The day after Professor Bonnington claimed the Scottish Parliament was damaging Scots Law, I provide one example in relation to debt law, where this is not the case.
In 1985 when the Scottish Law Commission produced it’s report into diligence, the area of Scots Law that deals with the legal recovery of debts, it was proposing reform of an area which had not been kept up to date with changing values .
It was possible back then when you owed money for your creditors to instruct officers of the court to seize your possessions and have your neighbours funnel through your home with a view to buying them. You not only had to contend with the embarrassment of being publicly humiliated, but also the knowledge that the predatory behaviour of those attending would mean your property would in all likelihood be sold for peanuts.
Unfortunately, the Scottish Law Commission didn’t think this was too bad and just a few adjustments were required, so it didn’t recommend abolition. However, it did make a number of other recommendations, one of which was there should be a new scheme for people with multiple debts who needed time to pay them off.
When the Debtors (Scotland) Act 1987 was introduced, Poindings and Warrant Sales as they were known, were kept, but slightly reformed (your neighbours couldn’t come into your home anymore, but they could watch from their windows as the court officer carried away your goods). And the scheme to help people repay their debts? Well that was a nice idea, but really why bother?
By 1997, nearly and 18,980 poindings were being executed in Scotland. Good times.
Then in 1999, Tommy Sheridan with the assistance of Mike Dailly, the Principle Solicitor of Govan Law Centre brought forward one of the first member bills in the newly formed Scottish Parliament: The Abolition of Poinding and Warrant Sales Bill.
Despite Scottish Executive resistance there was a back bench revolt (interestingly, primarily by woman) and this archaic practice was abolished. The Scottish Executive then brought forward their own legislation, the Debt Arrangement and Attachment (Scotland) Act 2002 which confirmed the abolition of poinding and warrant sales, albeit replacing them with a new type of attachment that distinguished between good kept in the home and outside the home. They also dusted off the old Scottish Law Commission recommendation of a new repayment scheme and called it the Debt Arrangement Scheme.
It was introduced in 2004 and allowed people to enter into formal repayment schemes with their creditors, letting them pay their debts, but with the full protection of the law. Once in a scheme, creditors could not do earning arrestment, bank arrestments, attach people’s property or make them bankrupt. And if the creditors objected? Well the new government officer, the Debt Arrangement Scheme Administrator could say tough, you’re in, providing she thought it was reasonable.
As a result of a painfully slow start, however, in 2007 the Scottish Government then introduced reforms so that once a programme was approved, all interest, charges, fees and penalties on debts were frozen and if the plan successfully completed, written off.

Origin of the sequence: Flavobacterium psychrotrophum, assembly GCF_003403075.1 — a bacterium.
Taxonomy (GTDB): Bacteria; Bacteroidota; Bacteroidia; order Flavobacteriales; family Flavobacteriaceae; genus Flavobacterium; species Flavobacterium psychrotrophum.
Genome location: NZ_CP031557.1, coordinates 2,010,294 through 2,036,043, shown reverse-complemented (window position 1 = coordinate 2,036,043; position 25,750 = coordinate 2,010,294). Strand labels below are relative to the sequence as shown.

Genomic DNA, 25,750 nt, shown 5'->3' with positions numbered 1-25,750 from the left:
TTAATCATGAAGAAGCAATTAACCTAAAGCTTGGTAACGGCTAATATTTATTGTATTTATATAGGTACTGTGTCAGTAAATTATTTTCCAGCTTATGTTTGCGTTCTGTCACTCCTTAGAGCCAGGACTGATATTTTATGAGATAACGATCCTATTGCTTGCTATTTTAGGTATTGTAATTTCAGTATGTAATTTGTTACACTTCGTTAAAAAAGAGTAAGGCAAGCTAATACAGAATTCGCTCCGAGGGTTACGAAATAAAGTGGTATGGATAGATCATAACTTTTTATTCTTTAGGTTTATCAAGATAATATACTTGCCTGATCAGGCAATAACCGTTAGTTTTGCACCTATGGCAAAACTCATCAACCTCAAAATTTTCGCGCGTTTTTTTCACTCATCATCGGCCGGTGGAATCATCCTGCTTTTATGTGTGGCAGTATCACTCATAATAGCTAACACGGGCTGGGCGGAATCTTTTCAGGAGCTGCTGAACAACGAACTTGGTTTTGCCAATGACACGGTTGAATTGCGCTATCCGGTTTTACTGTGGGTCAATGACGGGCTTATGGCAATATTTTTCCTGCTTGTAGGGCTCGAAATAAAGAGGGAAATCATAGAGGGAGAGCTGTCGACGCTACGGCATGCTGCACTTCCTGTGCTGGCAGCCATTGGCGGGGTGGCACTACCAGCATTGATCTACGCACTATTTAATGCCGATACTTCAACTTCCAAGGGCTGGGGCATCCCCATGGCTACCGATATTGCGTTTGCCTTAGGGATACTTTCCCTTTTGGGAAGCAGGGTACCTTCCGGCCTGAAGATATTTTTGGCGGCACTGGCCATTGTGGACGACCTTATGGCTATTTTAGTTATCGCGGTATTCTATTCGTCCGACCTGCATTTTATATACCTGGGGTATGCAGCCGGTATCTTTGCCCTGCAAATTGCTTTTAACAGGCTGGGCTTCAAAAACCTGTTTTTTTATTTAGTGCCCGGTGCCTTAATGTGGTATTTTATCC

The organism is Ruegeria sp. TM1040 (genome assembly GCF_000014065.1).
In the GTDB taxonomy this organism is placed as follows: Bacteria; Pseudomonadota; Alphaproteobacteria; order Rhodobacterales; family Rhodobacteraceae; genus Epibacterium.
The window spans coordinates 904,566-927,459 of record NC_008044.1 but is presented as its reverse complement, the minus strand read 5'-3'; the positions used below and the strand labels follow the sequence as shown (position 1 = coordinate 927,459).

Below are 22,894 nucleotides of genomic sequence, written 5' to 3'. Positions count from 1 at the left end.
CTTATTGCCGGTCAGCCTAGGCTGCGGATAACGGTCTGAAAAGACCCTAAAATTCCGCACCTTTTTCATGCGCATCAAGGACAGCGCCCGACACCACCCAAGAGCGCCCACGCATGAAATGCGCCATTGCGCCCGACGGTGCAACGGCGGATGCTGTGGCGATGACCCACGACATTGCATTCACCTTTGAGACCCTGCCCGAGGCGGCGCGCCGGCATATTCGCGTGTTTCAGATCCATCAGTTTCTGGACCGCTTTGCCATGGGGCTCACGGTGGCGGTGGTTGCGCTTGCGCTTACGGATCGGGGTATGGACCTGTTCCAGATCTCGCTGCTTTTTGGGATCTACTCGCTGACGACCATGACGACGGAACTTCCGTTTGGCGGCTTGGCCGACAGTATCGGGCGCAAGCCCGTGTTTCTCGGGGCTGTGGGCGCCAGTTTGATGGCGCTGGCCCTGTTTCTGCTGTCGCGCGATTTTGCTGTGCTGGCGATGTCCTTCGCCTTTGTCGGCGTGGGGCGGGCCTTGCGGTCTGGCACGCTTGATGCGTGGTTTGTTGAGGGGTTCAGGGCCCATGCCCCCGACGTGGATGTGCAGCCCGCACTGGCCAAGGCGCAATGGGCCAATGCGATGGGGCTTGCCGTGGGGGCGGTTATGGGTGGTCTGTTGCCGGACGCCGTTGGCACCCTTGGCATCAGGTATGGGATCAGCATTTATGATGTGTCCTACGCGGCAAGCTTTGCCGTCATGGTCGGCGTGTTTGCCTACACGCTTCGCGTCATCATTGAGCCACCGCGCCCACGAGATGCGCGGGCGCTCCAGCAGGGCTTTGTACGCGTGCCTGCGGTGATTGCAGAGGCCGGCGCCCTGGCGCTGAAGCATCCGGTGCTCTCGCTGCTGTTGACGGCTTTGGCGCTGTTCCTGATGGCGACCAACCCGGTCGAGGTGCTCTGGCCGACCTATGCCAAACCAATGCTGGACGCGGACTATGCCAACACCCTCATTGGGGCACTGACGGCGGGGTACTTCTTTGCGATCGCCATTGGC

Then in 2011, to give it another kick it was reformed again, this time to widen the type of money advisers who could apply for a programme on behalf of their clients. They also introduced payment breaks, so if your income dropped more than 50%, you could qualify for six month’s grace to get back on your feet again. And if you had ten different creditors to pay each month, well that was okay as everyone in the scheme has to pay their debts through a payment distributor who collects the money then distributes it to the creditors. And the cost of that service? The creditors have to pay for it.
The Scheme is still the little brother of Scotland’s two other formal debt remedies: 9,194 people signed Protected Trust Deeds last year; 11,056 people were declared bankrupt; and only 3,319 had Debt Payment Programmes approved.
However, as the graph below shows, if the first 8 years of the Debt Arrangement Scheme is compared with the first 8 years of Protected Trust Deeds, its growth pattern matches that of Protected Trust Deeds and in the last year has begun to grow even more steadily. In all likelihood in a few years time it will become Scotland’s main debtor remedy.
And it’s good for creditors also. The average dividend paid to a creditor in a Protected Trust Deed is less than 16p in the £ and less for bankruptcy: in a Debt Payment Programme, as the longest they normally last is 10 years, creditors get at least 30p in the £ back over the same period, but also with the hope of more in future years as it is not a form of personal insolvency.
The Scottish Government is also now looking to extend the Scheme so it can be used more easily by sole traders and partnerships to let them repay debts and avoid bankruptcy: creating a culture of recovery rather than one of liquidation.
And as for the replacement of poindings and warrant sales: in 2011/12 there were only 2,758 attachments, which is for property outside the home, such as cars and commercial property, and only 51 exceptional attachments carried out in the home (compared with the 18,980 poindings in 1998).
Now that’s not bad and as for the rest of the UK: they are still waiting for their reforms.